Show simple item record

dc.contributor.authorLin, Weihsuan
dc.date.accessioned2019-10-22T14:36:04Z
dc.date.available2019-10-22T14:36:04Z
dc.date.created2016-11-15 00:08
dc.date.issued2016
dc.identifieroai:eprints.maynoothuniversity.ie:7592
dc.identifierhttp://eprints.maynoothuniversity.ie/7592/1/2016PhDThesis_WeihsuanLin.pdf
dc.identifierLin, Weihsuan (2016) Between State and Body: Religious Geopolitics, Cultivation and the Falun Gong. PhD thesis, National University of Ireland Maynooth.
dc.identifier.urihttp://hdl.handle.net/20.500.12424/745537
dc.description.abstractThis research analyses an ongoing struggle between continually evolving forms of the
 Chinese Party-State’s religious geopolitics, its repression of the Falun Gong, and FLG
 followers’ self-cultivation and strategies of resistance to the Chinese Communist Party
 (CCP). The PhD begins with a discussion of the Party-State’s strategies of sovereignty
 and governmentality, drawing upon the works of Foucault and Agamben, and using a
 documentary analysis. It then examines the FLG’s discursive strategies by comparing
 scriptures before and after the ban in 1999 to examine how collective subject formation
 is continually evolving in ever changing political and social contexts. The second part
 of the study develops Foucault’s discussion about self-care in an Eastern religious
 context, and is based upon original ethnographic data about FLG cultivators in Dublin,
 Taiwan and Hong Kong (2012-14). I adopt Foucault’s work on the ‘care of self’, which
 includes self-examination, self-mastery, to analyse how individuals choose teachings to
 guide themselves, exercise the power to modify and improve themselves, and also care
 for others. Through the voices of more than 62 participants and including participatory
 observation, the study illustrates how individual FLG followers cultivate and transform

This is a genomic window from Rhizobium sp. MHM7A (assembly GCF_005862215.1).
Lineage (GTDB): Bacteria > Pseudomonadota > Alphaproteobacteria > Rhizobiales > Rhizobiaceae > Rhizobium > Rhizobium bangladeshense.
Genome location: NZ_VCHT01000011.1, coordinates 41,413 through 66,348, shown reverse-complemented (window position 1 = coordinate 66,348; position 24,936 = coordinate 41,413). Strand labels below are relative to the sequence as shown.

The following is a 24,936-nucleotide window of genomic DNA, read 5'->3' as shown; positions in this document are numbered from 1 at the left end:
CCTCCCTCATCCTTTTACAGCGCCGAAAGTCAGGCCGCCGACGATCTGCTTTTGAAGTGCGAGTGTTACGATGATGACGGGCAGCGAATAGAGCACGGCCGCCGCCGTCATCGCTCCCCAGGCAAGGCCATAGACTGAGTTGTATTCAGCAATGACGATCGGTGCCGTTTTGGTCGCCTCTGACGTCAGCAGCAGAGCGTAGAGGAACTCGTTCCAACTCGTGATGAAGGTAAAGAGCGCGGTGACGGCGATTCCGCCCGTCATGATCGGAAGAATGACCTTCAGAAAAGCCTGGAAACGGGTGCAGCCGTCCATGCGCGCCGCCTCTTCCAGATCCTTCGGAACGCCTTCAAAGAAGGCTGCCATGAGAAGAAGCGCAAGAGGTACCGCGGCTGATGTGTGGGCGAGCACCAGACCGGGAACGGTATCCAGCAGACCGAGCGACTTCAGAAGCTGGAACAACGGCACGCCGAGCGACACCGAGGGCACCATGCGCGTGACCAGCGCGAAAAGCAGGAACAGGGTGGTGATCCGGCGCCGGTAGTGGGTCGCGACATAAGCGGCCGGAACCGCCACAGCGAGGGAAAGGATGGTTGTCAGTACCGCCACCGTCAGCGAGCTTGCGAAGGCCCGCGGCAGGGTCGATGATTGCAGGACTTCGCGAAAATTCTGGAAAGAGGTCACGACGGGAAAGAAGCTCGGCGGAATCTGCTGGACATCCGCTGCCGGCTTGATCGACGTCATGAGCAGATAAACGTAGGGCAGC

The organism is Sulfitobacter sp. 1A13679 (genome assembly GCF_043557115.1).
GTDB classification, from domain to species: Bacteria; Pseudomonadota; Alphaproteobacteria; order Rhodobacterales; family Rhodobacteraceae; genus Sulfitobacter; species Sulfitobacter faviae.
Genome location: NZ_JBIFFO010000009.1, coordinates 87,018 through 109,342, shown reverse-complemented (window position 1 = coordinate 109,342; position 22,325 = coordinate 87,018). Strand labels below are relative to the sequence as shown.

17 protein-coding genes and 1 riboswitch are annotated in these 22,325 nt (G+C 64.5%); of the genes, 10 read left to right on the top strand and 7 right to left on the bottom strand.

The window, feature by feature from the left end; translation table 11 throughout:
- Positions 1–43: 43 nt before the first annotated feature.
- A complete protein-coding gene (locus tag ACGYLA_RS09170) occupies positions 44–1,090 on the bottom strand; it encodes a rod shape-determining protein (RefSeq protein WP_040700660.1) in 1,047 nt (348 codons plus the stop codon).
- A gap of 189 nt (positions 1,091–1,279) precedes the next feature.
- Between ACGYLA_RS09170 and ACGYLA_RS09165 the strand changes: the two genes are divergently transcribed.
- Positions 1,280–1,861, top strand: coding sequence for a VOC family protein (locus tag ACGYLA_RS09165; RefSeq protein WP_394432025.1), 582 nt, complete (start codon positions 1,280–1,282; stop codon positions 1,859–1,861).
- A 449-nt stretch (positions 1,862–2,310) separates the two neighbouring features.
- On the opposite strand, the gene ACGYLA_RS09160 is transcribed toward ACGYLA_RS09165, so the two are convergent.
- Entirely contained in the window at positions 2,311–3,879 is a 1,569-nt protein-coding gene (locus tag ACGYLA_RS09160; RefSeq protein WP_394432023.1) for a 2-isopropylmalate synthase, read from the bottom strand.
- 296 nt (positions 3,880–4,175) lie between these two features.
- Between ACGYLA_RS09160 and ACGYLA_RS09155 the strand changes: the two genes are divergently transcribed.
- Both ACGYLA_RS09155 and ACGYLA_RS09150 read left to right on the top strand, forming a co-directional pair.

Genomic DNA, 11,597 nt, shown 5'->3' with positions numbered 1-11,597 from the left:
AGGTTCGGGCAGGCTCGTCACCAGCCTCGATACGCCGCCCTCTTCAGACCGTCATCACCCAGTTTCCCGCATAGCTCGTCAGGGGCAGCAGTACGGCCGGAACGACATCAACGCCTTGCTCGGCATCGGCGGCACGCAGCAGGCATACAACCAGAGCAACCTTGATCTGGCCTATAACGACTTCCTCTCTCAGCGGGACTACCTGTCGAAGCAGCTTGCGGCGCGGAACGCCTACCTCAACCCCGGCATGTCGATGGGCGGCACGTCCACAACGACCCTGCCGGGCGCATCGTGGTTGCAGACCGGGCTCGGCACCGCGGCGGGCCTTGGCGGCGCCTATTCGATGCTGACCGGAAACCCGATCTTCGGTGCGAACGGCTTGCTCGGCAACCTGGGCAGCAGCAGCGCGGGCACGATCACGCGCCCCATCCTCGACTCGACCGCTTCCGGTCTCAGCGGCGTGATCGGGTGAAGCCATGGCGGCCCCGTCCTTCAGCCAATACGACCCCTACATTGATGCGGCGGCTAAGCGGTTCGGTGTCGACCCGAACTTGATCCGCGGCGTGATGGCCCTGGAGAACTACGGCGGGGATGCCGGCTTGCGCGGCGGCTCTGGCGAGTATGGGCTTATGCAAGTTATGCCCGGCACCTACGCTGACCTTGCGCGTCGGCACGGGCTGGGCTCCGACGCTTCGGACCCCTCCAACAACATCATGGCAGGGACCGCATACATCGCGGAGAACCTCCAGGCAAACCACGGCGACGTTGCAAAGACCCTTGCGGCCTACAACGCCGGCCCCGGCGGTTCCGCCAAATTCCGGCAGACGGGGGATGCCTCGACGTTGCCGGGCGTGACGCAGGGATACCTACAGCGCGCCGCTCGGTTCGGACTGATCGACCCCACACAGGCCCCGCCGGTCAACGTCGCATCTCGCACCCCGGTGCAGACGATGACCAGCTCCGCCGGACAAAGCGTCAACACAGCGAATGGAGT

themselves into spiritual or divine beings. Both Foucault and Master Li Hongzhi, the
 founder of the FLG, are sceptical about hierarchical power-relationships and pastoral
 care. FLG cultivation is characterised by individualised actions of self-care, selfmastery
 and ungovernability, which challenges the Party-State’s religious
 governmentality. In addition, the CCP’s oppressive sovereignty and legitimacy are
 confronted by FLG’s reactive ‘telling-truth/saving-life’ activities, which include the use
 of urban landscapes, the internet, media, artistic peformances and the UN Human Rights
 system. These projects are mostly organised by individuals and are based upon global
 cooperation among FLG followers. The PhD demonstrates how FLG’s alternative
 geopolitical practices of truth-telling at multiple scales, while based upon the principle
 of caring for others, is integrated into a perpetual and dynamic process of individualised
 self-cultivation.
dc.format.mediumtext
dc.languageen
dc.language.isoeng
dc.relation.ispartofhttp://eprints.maynoothuniversity.ie/7592/
dc.titleBetween State and Body:
 Religious Geopolitics, Cultivation and the Falun Gong
dc.typeThesis
ge.collectioncodeOAIDATA
ge.dataimportlabelOAI metadata object
ge.identifier.legacyglobethics:10325595
ge.identifier.permalinkhttps://www.globethics.net/gtl/10325595
ge.lastmodificationdate2016-11-15 00:08
ge.lastmodificationuseradmin@pointsoftware.ch (import)
ge.submissions0
ge.oai.exportid148873
ge.oai.repositoryid1061
ge.oai.setnameStatus = Unpublished
ge.oai.setnameAcademic Unit = Faculty of Social Sciences: Geography
ge.oai.setnameType = Thesis
ge.oai.setspec7374617475733D756E707562
ge.oai.setspec6469766973696F6E733D6661635F736F63:646570745F67656F
ge.oai.setspec74797065733D746865736973
ge.oai.streamid5
ge.setnameGlobeTheoLib
ge.setspecglobetheolib
ge.linkhttp://eprints.maynoothuniversity.ie/7592/1/2016PhDThesis_WeihsuanLin.pdf


This item appears in the following Collection(s)

Show simple item record